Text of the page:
lnu.sePublications
Change search
CiteExportLink to record
Permanent link

Direct link
Cite
Citation style
  • apa
  • harvard1
  • ieee
  • modern-language-association-8th-edition
  • vancouver
  • Other style
More styles
Language
  • de-DE
  • en-GB
  • en-US
  • fi-FI
  • nn-NO
  • nn-NB
  • sv-SE
  • Other locale
More languages
Output format
  • html
  • text
  • asciidoc
  • rtf
Does lego training stimulate pupils' ability to solve logical problems?
Högskolan i Jönköping.
Högskolan i Jönköping.
2006 (English)In: Computers and education, ISSN 0360-1315, E-ISSN 1873-782X, Vol. 49, no 4, 1097-1111 p.Article in journal (Refereed) Published
Abstract [en]

The purpose of this study is to investigate the effect of a one-year regular robotic toys (lego) training on school pupils’ performance. The underlying pedagogical perspective is the constructionist theory, where the main idea is that knowledge is constructed in the mind of the pupil by active learning.

The investigation has been made in two steps. The first step was before the treatment and the second after treatment. For both cases we have constructed and included control groups. The data was gathered from different pupils from two different age categories, from different classes, from different schools, and finally from different places in Sweden. We have investigated whether the approach of involving the lego training in the schools activities might lead to improving the adoption process and that the pupils would perform better in mathematics and technique. Our null hypothesis states that the lego robots do not have a positive or negative effect on the pupils’ ability to solve mathematical and logical problems. A one-way ANOVA test leads to acceptance of the null hypothesis. However, when ANOVA test was performed on sub groups of pupils, the null hypothesis was rejected in some cases. This indicates that lego training may be useful for some groups of students. Furthermore, a hypothesis test regarding certain correlation measures was conducted, supporting this theory. In general, the statistical analysis suggest that there is no obvious over-all effect of lego, though there are significant positive effects of lego for sub groups of pupils. In all, we find the results promising enough to suggest a larger experiment to be performed.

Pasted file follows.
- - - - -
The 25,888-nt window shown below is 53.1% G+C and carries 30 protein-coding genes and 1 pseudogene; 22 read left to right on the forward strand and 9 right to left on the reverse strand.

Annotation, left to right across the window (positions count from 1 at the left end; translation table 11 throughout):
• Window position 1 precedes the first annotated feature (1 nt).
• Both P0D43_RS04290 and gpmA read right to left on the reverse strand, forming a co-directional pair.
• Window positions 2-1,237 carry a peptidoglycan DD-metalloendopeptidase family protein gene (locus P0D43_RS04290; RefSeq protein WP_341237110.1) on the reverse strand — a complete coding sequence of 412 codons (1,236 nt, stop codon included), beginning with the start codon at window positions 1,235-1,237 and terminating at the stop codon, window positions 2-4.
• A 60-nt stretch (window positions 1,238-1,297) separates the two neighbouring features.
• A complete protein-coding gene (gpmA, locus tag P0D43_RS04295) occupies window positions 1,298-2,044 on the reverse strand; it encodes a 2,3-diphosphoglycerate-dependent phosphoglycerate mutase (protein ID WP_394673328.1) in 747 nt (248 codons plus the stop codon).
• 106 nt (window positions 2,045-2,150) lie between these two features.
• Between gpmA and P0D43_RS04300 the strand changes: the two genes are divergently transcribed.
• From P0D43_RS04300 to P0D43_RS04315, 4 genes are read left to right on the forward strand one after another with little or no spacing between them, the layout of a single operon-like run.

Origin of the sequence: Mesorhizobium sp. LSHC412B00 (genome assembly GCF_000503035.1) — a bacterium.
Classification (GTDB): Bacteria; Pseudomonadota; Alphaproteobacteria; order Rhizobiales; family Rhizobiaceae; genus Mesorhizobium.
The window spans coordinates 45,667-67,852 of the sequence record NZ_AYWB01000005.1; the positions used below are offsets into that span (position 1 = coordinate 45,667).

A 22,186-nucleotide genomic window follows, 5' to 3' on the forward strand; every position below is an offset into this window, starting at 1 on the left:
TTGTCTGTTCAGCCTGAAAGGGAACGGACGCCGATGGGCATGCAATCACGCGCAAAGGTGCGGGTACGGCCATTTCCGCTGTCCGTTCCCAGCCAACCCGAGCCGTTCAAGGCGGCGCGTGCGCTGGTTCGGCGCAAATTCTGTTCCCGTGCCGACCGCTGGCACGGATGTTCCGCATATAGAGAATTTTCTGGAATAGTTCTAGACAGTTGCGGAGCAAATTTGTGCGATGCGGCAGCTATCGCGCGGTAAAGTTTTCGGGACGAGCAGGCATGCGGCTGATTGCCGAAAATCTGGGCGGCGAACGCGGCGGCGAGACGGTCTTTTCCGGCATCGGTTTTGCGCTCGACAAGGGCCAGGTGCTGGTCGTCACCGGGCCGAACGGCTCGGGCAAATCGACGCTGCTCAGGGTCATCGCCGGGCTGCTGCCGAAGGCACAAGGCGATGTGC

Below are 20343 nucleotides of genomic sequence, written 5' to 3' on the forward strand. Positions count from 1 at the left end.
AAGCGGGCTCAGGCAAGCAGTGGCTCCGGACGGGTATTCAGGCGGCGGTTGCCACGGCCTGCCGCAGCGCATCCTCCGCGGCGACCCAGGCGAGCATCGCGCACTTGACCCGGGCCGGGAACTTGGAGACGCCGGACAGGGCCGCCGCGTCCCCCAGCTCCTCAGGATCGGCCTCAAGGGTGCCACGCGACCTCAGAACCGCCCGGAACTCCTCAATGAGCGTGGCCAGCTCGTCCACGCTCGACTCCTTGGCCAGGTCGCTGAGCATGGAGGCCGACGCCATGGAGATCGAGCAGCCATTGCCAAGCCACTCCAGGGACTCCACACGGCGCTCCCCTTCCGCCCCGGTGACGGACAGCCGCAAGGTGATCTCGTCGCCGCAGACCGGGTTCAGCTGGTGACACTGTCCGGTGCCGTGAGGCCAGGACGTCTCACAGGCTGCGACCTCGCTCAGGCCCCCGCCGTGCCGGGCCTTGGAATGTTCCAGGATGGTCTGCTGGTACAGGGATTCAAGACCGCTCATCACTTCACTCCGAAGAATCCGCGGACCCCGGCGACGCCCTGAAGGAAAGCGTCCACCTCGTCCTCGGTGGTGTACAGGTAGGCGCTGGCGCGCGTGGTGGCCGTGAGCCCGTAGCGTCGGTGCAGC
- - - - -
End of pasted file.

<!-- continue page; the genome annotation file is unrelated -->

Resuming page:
The pupils have different learning styles in their approach to LEGO training. The role of the teacher, as a mediator of knowledge and skills, was crucial for coping with problems related to this kind of technology. The teacher must be able to support the pupils and to make them understand the LEGO Dacta material on a deeper level.

Place, publisher, year, edition, pages
Elsevier, 2006. Vol. 49, no 4, 1097-1111 p.
Keyword [en]
Robotic toys, Problem solving, Constructionism
National Category
Didactics
Identifiers
URN: urn:nbn:se:lnu:diva-28559DOI: 10.1016/j.compedu.2005.12.008OAI: oai:DiVA.org:lnu-28559DiVA: diva2:643515
Available from: 2013-08-27 Created: 2013-08-27 Last updated: 2017-12-06Bibliographically approved

Open Access in DiVA

No full text

Other links

Publisher's full text

Authority records BETA

Holgersson, Thomas

Search in DiVA

By author/editor
Holgersson, Thomas
In the same journal
Computers and education
Didactics

Search outside of DiVA

GoogleGoogle Scholar

doi
urn-nbn

Altmetric score

doi
urn-nbn
Total: 110 hits
CiteExportLink to record
Permanent link

Direct link
Cite
Citation style
  • apa
  • harvard1
  • ieee
  • modern-language-association-8th-edition
  • vancouver
  • Other style
More styles
Language
  • de-DE
  • en-GB
  • en-US
  • fi-FI
  • nn-NO
  • nn-NB
  • sv-SE
  • Other locale
More languages
Output format
  • html
  • text
  • asciidoc
  • rtf